” My ugly immigrant’s truth, as was his, is that I have exploited my own, and those others who can be exploited. This forever is my burden to bear. But I and my kind possess another dimension. We will learn every lesson of accent and idiom, we will dismantle every last pretense and practice you hold, noble as well as ruinous. You can keep nothing safe from our eyes and ears. This is your own history. ” (320)
Native Speaker is a rare but interesting crossover between spy fiction and ethnic literature. This book is more thought-driven as the protagonist, a thirtyish Henry Park, son of Korean-American immigrants, reflects on the day his wife said goodbye to him, and left him a stinging assessment. The story then goes back and forth in time, taking different courses, as Park gradually unveils his personal crisis, including the recent loss of his son, 7-year-old Mitt, who suffocated under a dog-pile composed of neighboring white kids. The loss has jolted both Henry and Lelia into reconsideration of who and what Henry is. Lelia is frustrated at her husband’s seemingly emotionless reaction to their son’s death.
Soon there will be more brown and yellow than black and white. And yet the politics, especially minority politics, remain cast in terms that barely acknowledge us. It’s an old syntax. (196)
Indeed Henry is a private man. Surreptitious his wife calls him. The tendency to repress emotions actually makes him the perfect candidate for his work, a spy for a detective agency. He’s part of a multicultural team that specializes in gathering useful information on non-white subjects for shadowy clients. His latest subject is a Korean-American city councilman pegged as a good contender for New York’s mayor seat and intriguingly described as the figurehead of a mixed coalition. But John Kwang often reminds Henry of his own father, who cared less about rights except for his business, and of himself, who never feels comfortable in his own skin. Kwang has the best of two worlds. So white but yet so Asian.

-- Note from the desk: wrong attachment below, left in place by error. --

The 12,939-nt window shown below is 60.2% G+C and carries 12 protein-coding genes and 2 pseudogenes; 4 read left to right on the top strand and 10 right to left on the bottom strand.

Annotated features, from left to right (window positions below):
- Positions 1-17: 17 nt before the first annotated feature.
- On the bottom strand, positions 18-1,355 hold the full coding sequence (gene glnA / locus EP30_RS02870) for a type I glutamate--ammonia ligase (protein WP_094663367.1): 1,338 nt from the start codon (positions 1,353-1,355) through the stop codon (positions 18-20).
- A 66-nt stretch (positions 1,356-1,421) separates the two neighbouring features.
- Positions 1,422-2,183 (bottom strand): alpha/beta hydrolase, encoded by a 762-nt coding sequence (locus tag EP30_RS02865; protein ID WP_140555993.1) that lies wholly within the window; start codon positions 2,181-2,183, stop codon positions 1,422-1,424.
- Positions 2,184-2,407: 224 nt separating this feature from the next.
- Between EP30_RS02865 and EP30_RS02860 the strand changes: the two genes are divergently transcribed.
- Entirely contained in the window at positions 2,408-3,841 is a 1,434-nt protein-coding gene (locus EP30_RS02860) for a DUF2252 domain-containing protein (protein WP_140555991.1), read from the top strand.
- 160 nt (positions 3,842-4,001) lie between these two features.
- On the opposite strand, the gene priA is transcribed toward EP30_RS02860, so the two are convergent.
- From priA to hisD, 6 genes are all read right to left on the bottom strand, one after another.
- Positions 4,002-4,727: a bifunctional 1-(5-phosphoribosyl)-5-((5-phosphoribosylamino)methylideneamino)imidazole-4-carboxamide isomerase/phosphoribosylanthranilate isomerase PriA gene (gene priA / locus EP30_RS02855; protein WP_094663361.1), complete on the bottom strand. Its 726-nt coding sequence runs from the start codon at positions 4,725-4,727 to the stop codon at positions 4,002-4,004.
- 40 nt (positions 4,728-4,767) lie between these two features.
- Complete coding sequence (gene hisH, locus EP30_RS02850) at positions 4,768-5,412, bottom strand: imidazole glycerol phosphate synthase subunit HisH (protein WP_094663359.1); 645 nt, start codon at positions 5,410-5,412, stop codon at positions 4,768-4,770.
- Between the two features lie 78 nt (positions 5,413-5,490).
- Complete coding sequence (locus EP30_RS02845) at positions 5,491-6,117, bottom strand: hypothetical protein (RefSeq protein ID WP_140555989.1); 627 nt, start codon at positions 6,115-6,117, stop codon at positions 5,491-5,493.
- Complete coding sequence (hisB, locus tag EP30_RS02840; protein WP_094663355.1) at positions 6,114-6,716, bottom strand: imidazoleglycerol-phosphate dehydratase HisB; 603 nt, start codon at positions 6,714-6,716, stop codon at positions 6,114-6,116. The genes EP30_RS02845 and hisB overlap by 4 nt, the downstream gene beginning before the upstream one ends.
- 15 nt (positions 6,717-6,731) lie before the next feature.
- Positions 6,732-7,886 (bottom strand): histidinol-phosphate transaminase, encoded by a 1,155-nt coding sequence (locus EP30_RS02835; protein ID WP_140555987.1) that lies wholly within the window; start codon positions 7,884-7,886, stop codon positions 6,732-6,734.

The novel explores the linguistic choices and flexibility of a person who has grown up working to develop an identity largely by trying on those of others. Lee is erudite to use spying as a metaphor for Asian American experience, suggesting for Henry and the reader how being raised in a restrained Asian American household while being perpetually ostracized by white America can make one feel like a spy on the outskirts of society.
The first half of Native Speaker that concerns Henry’s atmospherics with his wife is a bit slow-going. But in hindsight this is largely due to the fact that Henry Park was confused about who he was. As he begins to define himself as a person no longer shrouded in self-centeredness, Henry becomes enlightened to the immigrant experience at large thanks to John Kwang’s campaign. The novel touches on many aspects of immigrant and minority experience, includng the difficulties inherent in the position of a minority politician and interethnic tensions. Kwang’s ideal is what Henry has always dreamed of, but is bound to fail because blind assimilation is not true multicultural diversity. It’s a betrayal to both his own kin and heritage as well as the entire immigrant population. Henry is awaken to the reclamation of his Korean identity, marking the end of the effacement of self.
349 pp. Riverhead Books. Paperback. [Read | Skim | Toss] [Buy | Borrow]
Filed under: American Literature, Books, Contemporary Literature, Literature | Tagged: American Literature, Books, Chang-Rae Lee, Contemporary Literature, Korean American Literature, Literature, Native Speaker |